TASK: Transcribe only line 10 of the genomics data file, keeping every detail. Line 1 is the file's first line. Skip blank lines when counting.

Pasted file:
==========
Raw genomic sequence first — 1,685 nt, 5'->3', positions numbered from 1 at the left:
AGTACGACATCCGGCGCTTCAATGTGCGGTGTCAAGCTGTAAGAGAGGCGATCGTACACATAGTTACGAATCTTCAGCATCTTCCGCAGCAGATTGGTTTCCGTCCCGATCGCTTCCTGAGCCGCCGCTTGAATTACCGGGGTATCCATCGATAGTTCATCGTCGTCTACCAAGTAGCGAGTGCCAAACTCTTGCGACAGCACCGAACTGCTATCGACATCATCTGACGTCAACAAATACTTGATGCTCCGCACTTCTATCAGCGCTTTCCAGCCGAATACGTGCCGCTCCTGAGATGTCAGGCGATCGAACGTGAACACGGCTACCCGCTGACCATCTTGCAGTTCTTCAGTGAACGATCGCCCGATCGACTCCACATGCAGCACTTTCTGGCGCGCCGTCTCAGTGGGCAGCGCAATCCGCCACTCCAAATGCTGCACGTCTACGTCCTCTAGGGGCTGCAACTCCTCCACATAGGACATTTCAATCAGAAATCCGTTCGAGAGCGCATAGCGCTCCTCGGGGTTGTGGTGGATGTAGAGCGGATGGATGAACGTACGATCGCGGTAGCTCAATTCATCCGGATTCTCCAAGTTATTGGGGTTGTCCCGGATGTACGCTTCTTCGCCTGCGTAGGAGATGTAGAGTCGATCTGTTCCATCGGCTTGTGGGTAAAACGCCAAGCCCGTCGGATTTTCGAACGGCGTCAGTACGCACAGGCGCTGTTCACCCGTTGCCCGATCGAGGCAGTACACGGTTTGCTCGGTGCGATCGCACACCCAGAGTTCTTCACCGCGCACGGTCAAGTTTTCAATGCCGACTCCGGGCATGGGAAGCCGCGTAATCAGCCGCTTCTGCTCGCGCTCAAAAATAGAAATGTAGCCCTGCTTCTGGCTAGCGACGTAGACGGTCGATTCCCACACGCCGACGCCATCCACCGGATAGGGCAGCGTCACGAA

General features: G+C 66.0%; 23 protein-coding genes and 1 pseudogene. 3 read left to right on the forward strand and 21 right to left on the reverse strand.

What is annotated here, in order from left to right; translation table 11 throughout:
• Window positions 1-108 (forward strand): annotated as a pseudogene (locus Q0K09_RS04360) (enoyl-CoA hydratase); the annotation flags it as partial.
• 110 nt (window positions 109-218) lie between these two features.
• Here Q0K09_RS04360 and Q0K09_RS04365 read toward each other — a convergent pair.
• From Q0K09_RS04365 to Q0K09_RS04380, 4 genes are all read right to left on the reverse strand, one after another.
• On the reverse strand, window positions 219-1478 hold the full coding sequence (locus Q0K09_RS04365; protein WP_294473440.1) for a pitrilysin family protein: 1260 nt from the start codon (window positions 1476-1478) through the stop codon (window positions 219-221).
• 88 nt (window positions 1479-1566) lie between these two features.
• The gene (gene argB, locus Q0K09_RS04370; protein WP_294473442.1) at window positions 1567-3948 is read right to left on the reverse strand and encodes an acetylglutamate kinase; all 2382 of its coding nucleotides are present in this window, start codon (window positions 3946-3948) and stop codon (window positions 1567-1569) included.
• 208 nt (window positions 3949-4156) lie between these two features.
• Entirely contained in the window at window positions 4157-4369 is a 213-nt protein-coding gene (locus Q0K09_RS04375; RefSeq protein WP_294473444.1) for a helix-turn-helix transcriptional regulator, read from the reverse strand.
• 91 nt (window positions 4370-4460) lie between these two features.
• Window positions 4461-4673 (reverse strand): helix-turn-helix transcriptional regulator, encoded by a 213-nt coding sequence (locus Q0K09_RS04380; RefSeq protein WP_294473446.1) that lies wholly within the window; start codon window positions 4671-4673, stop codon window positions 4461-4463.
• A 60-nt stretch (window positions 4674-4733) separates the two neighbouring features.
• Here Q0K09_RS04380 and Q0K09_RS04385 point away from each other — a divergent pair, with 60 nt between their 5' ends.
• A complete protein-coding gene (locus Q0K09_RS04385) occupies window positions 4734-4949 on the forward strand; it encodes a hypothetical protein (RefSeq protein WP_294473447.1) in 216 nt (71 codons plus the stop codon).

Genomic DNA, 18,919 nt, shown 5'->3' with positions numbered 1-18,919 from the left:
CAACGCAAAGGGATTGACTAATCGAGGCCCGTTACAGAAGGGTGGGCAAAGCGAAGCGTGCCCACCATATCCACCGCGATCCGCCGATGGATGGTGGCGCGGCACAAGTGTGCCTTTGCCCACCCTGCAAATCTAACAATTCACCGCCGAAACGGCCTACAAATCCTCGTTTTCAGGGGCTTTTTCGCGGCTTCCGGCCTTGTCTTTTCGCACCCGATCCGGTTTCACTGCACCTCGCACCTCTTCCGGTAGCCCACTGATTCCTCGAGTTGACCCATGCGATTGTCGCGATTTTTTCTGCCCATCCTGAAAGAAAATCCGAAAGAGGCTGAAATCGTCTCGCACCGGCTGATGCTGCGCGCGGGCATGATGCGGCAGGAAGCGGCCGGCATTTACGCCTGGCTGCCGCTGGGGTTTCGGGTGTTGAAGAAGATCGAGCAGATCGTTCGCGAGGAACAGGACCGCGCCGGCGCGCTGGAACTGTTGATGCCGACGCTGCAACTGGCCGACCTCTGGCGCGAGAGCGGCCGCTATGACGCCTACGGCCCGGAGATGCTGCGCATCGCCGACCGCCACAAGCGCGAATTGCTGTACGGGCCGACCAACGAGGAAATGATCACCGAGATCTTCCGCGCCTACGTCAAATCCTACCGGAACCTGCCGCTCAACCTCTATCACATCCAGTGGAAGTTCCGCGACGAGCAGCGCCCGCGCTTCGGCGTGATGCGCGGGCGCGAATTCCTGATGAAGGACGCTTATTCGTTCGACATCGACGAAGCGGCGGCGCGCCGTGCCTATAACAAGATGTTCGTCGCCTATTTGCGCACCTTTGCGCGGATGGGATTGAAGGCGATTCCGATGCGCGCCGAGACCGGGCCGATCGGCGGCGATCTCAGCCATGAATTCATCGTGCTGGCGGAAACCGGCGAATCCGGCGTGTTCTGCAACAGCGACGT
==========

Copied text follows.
• 88 nt (window positions 1479-1566) lie between these two features.